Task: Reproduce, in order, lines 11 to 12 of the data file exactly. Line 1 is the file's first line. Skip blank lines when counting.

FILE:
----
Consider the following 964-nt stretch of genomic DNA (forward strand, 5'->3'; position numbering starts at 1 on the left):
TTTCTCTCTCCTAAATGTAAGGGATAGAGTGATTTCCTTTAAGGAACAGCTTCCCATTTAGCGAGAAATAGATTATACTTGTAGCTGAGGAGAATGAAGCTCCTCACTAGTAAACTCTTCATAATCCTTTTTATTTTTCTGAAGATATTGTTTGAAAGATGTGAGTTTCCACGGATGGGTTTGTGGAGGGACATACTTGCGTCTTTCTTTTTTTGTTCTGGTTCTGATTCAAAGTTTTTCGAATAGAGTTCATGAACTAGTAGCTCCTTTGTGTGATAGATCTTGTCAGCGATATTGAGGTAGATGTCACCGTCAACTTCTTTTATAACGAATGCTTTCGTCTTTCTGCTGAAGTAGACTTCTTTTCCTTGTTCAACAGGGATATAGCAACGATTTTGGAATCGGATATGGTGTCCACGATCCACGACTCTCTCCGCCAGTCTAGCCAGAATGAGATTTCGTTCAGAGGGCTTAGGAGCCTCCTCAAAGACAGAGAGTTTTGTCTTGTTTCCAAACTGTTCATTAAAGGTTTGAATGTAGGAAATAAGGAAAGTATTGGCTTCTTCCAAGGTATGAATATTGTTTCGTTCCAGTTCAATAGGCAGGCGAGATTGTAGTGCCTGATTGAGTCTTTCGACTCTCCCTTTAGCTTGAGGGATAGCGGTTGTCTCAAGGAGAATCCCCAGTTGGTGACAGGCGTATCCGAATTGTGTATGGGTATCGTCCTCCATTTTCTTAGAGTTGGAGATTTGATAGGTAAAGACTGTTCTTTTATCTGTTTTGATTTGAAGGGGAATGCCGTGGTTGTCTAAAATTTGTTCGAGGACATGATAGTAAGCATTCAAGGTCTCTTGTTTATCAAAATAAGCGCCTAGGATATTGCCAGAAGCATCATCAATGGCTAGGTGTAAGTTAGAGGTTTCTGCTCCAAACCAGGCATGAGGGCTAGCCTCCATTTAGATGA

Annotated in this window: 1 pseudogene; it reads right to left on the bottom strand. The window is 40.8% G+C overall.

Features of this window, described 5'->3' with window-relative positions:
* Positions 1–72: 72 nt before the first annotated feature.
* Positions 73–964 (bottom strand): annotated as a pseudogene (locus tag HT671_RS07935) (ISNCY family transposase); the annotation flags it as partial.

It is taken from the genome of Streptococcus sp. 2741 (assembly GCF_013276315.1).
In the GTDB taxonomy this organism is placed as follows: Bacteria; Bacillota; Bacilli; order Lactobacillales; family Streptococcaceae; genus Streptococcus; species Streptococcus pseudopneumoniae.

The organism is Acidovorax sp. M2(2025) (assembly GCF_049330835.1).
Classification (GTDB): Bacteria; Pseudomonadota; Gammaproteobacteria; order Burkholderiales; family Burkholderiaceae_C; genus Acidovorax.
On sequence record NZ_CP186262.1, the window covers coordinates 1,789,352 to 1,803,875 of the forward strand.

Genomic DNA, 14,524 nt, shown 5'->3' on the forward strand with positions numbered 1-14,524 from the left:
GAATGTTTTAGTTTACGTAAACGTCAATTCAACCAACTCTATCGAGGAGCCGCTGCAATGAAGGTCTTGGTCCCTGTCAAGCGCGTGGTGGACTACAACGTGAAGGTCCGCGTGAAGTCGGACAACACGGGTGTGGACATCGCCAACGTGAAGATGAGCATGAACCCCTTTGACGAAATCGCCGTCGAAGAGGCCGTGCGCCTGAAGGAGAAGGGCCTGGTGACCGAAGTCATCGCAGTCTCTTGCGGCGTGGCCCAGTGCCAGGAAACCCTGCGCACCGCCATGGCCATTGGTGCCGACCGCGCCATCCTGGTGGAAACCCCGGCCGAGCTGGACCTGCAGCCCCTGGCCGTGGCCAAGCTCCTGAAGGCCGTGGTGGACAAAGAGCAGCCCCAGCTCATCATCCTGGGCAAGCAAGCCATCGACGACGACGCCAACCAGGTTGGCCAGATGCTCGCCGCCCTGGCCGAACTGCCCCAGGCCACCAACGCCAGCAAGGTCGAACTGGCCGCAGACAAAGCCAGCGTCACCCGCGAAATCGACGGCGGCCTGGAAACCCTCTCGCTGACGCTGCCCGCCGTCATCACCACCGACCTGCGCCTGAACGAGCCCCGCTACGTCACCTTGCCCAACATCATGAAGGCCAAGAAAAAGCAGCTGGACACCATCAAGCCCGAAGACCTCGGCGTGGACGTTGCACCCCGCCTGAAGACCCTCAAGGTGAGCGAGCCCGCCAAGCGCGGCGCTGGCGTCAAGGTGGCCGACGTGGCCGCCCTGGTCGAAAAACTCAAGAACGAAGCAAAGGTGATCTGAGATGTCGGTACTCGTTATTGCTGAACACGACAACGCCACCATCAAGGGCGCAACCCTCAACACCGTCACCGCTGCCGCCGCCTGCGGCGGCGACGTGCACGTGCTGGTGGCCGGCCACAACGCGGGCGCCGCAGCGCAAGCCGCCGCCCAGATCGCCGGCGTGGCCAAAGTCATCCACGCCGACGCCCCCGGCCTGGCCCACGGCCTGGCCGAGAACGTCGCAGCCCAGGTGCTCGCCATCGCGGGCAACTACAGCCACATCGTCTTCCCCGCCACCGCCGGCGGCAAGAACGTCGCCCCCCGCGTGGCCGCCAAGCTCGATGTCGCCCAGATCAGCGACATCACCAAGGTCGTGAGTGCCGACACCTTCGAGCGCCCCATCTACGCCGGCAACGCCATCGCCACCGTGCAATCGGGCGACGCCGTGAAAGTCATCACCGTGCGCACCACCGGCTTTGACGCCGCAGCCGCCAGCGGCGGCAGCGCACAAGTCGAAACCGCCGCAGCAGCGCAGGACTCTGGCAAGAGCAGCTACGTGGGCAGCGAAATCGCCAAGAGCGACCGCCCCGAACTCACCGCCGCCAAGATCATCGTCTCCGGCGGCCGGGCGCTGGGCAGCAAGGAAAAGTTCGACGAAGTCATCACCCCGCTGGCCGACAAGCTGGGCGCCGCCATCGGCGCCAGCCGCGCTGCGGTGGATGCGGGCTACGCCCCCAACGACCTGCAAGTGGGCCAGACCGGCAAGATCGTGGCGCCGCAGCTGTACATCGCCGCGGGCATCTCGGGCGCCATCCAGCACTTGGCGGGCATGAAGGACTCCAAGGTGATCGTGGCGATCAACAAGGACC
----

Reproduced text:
On sequence record NZ_CP186262.1, the window covers coordinates 1,789,352 to 1,803,875 of the forward strand.

Genomic DNA, 14,524 nt, shown 5'->3' on the forward strand with positions numbered 1-14,524 from the left: